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An introduction to: Gua Sha with Sara of Silver Bough Studio

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An introduction to: Gua Sha with Sara of Silver Bough Studio
welcome to a guest blog post that I'm delighted to bring to you - an introduction to gua sha with Sara, the founder of Silver Bough Studio. Sara is an acupuncturist and holistic facialist with a real focus on Traditional Chinese Medicine. 
She views skin care and self-care holistically - considering the full picture of an individuals health, not a one-size-fits-all treatment. Gua Sha features in both Sara's cosmetic acupuncture and facial treatments, so as someone who has practiced on hundreds of faces, I was keen for Sara to share her thoughts and her protocol.
Sara shares a wealth of knowledge on Traditional Chinese Medicine, skincare, hormone/ menstrual health and much more on her instagram page - a really valuable follow.
You can book a treatment with Sara every Thursday at Skynn London via their website or the link in her instagram bio. sara has kindly shared a discount code - use code "palmofferonia" for 10% off all facial treatments until 31st august 2022. 

Gua Sha 

Recently, the practice of Gua Sha has taken over the skin care and wellness industries. This technique has been used in traditional Chinese medicine practice for centuries, but unsurprisingly, these roots and its cultural significance are being lost as it gains popularity. 

What is Gua Sha?

Gua Sha can be roughly translated as scrapeand sand. Sandin this case refers to the red, sand-like bruising it is intended to leave, called petechiae. This bruising is painless, at the uppermost levels of the skin. It is a sign of old, stagnated blood being released from areas of tension and pain in the muscles. Creating this Shais the intention when treating the body, and can be used diagnostically to see where the issue lies under the skin. Often practiced with a spoon or the lid of a jar, you should be able to hear the scraping of the skin with this method.

So, why dont we see this bruising on the face? Well, recent practice of facial Gua Sha has an entirely different approach, that is much more gentle. Tools with a smooth, curved edge are used to glide across the skin, not scrape. The intention is to increase fresh blood flow and rejuvenate the skin.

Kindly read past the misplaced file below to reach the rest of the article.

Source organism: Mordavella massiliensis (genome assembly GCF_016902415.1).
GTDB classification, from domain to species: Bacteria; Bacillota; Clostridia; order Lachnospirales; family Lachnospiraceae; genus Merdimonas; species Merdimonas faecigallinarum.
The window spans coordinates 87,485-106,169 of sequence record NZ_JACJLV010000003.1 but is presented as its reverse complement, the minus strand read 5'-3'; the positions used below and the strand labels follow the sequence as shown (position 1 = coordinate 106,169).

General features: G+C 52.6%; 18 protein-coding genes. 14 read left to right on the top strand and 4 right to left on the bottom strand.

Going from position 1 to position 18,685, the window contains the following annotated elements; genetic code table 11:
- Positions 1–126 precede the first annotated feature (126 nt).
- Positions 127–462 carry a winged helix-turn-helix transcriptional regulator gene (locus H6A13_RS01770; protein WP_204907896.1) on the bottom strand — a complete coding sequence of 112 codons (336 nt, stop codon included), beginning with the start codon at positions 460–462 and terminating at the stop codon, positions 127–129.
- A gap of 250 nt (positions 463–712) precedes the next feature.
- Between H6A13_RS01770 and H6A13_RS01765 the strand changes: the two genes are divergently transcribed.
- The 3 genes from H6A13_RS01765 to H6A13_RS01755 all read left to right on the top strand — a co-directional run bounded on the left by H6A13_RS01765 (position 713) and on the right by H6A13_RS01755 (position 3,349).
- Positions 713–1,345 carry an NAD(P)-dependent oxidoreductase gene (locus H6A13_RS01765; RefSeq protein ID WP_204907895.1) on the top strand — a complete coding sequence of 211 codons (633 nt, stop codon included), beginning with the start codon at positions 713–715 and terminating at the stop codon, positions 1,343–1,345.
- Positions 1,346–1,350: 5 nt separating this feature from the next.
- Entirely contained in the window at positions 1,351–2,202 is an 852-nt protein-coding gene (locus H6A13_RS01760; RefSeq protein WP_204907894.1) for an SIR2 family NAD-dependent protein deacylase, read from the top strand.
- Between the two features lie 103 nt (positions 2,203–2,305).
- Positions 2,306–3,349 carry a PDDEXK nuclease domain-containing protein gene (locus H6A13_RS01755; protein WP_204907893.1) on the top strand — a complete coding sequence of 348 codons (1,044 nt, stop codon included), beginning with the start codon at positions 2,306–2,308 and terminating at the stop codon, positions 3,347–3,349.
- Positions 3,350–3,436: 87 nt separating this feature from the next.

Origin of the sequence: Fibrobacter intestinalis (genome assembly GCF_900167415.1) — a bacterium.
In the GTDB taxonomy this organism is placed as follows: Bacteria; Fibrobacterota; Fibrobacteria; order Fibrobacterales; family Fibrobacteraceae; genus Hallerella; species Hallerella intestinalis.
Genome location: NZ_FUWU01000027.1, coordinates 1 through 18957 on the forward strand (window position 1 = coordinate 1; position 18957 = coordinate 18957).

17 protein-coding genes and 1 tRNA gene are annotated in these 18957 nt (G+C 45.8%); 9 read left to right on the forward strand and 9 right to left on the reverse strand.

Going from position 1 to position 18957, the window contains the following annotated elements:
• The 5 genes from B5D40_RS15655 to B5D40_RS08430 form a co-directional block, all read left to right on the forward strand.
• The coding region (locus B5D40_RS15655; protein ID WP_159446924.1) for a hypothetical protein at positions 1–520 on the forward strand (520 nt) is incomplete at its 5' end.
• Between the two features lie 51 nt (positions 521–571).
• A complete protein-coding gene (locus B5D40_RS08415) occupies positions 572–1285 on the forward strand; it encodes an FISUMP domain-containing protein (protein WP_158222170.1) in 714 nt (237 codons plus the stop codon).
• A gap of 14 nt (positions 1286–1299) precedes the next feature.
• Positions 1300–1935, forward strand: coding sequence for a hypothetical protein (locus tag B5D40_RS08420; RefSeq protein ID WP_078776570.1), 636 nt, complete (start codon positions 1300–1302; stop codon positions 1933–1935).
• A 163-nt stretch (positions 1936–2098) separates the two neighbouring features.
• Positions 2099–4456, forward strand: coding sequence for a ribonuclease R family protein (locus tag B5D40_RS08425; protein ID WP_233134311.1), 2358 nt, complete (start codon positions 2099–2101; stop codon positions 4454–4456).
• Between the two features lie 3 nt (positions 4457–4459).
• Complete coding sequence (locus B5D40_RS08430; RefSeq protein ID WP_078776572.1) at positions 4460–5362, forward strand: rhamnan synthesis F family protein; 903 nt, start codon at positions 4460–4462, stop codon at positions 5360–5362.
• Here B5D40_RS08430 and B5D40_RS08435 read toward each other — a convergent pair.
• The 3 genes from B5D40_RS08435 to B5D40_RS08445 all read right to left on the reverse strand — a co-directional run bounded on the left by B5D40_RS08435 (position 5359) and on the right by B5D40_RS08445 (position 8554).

Fundamentals of Facial Gua Sha

You may have heard terms associated with Gua Sha, like lifting, sculpting, draining, definingas the beauty industry re-packages it as a new trend, akin to Botox. Now, you may see these kind of benefits from your practise with committed use, but the aim should not be to drastically change your appearance. Its really as simple as this: Gua Sha moves Qi and Blood

That should be your intention; the healthy free-flow of Qi, and fresh, skin-nourishing Blood.

There are 4 main things to remember when practising facial Gua Sha massage:

  • Pressure - Use very light pressure to avoid petechiae, and broken capillaries in areas of delicate skin. Especially around the eyes, apples of the cheeks, and forehead. Slightly firmer pressure can be used to target tight muscles of the jaw and neck.
  • Angle - The tool should be less than 45 degrees on the skin, as flat as possible. The idea is to gently press the top layers of skin together as you glide across, creating a vacuum effect as they refill with fresh blood. A 90 degree angle is more likely to create bruising.
  • Glide - Always use a face oil or moisturiser so the tool has some slip. As the increase in blood-flow will aid product penetration into the skin, this is best as the last step in your skin care routine.
  • Temperature - The intention of Gua Sha is to move, so it requires warmth. Warm your tools in your hands or a glass of warm water before using them on your face. Cold tools cause stagnation of Qi and Blood - the only time this may be applicable is around red and inflamed spots or rosacea. In this case, just gently hold the tool flat against the area to draw out the heat.

The Method

Depending on the shape of your tool, there may be a multitude of ways you can use it on different areas of the face. This can be fun to play around with, but not necessary. I often recommend starting with a soup spoon (use the curved side flat on the skin) to see if the practise is right for you. 

Its simple, really. Start from the midpoint of the neck, and work upwards and outwards. Always aiming through the temples towards the top of the head. If your skin is pulling and stretching, use a little more oil or stabilise it with your other hand. One side at a time, slowly. Maintain good posture, dont let the shoulders roll inwards. This is your base and from here you can target areas like the jaw, eye area or brows, by spending a little more time on them. Thats it!

Afterwards, remember to drink lots of warm water and keep your neck warm with a scarf or jumper. Wash your Gua Sha tool with soap and water after every use!

Finally, remember that facial massage and Gua Sha offer a special moment of self-care, and should come from a place of self-love and devotion. Move mindfully, remember its a full body practise. Set your intention on the free-flow of Qi and Blood for inner radiance. Visualise this as a golden ball of light. Take this time to quiet the mind and align the breath. With crystal tools, connect to the powers of the crystal. Explore and have fun!